By 2003, the GMC had received the police reports into 62 cases, which concluded that in a number of cases, Dr Barton’s care had been negligent (although not necessarily criminal). The GMC investigated again, and on this occasion, because Dr Barton had voluntarily agreed not to prescribe opiates, the investigating committee found that no restriction was necessary. In 2008, a fifth investigation by the GMC did impose an interim order, preventing Dr Barton from prescribing diamorphine or diazepam.
At a final hearing by the GMC in 2009, 12 cases, including that of Mrs Richards, were considered. The evidence was heard for 37 days and included 195 testimonials, many of which were in support of Dr Barton’s current ability and prescribing practice. In the hearing, Dr Reid, another doctor who had worked on the ward was asked “Can you recall a single instance in your year on Dryad Ward where a patient was put on a mix of opiates or syringe driver who did not die?” His response was “No, I cannot.”
At this hearing, the GMC regarded Dr Barton’s position as presenting a continuing danger to patients and found her guilty of serious professional misconduct. However, she was not struck off but allowed to continue to practise with a number of restrictions imposed. The case was referred and on appeal, the Council for Healthcare Regulatory Excellence (CHRE) found that Dr Barton should have been erased from the medical register. Dr Barton subsequently retired.
Further investigations were carried out into the actions of nurses involved in the care of various patients, and the investigation was critical of some for failing to challenge Dr Barton’s inappropriate prescribing. The Gosport Independent Panel Report found that the NMC was ‘extremely cautious’ in seeking not to undermine the other investigations that were taking place, and is clearly critical of the NMC’s failure to follow up the concerns of other nurses that were raised at various stages.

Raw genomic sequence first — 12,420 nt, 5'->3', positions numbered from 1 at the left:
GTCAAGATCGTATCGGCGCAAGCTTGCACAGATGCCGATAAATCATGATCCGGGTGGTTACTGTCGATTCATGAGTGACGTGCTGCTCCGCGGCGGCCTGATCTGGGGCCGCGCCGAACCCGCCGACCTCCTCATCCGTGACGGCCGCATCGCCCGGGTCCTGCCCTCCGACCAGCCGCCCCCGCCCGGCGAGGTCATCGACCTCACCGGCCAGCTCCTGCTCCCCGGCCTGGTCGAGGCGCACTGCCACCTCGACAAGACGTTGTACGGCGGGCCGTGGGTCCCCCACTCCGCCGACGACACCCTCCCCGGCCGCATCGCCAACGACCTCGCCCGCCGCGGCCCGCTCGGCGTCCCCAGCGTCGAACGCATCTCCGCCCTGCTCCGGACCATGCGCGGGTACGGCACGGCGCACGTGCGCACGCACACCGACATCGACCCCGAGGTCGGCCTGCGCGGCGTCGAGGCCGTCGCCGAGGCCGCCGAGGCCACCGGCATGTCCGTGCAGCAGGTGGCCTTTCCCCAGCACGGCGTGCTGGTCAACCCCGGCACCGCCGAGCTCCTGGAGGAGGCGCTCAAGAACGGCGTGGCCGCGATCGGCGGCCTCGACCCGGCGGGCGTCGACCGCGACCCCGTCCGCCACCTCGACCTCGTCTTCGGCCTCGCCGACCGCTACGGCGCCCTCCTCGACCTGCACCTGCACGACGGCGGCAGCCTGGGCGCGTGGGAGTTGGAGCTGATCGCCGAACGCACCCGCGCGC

Between 2002 and 2006 Hampshire Constabulary updated the coroner into its investigations. An inquest took place into the deaths of ten patients after the CPS cleared the way. The families, several of the lawyers and even the coroner had been pushing for a public inquiry rather than an inquest, so that their concerns could be fully investigated, but the Department of Health, on the advice of the Ministry of Justice did not agree to this, initially concluding that there had been ‘no evidence of foul play’.
The inquest, opened in 2008, eventually heard 21 days of evidence, and while the experts involved were very critical of the management of patients overall in the unit, and the over-prescribing of opiates, the limited scope of the inquest process meant that blame could not be attributed to any particular party. The coroner hinted at dissatisfaction at the failure of the Government to hold a public inquiry in his verdict. Action against Medical Accidents (AvMA), a charity which supported a number of families through the process, issued a statement saying that the verdicts had ‘failed to satisfy the families’. Clearly, AvMA felt that the refusal to hold a public inquiry was another failure. At this stage, however, the Department of Health maintained its stance that a public inquiry was not necessary.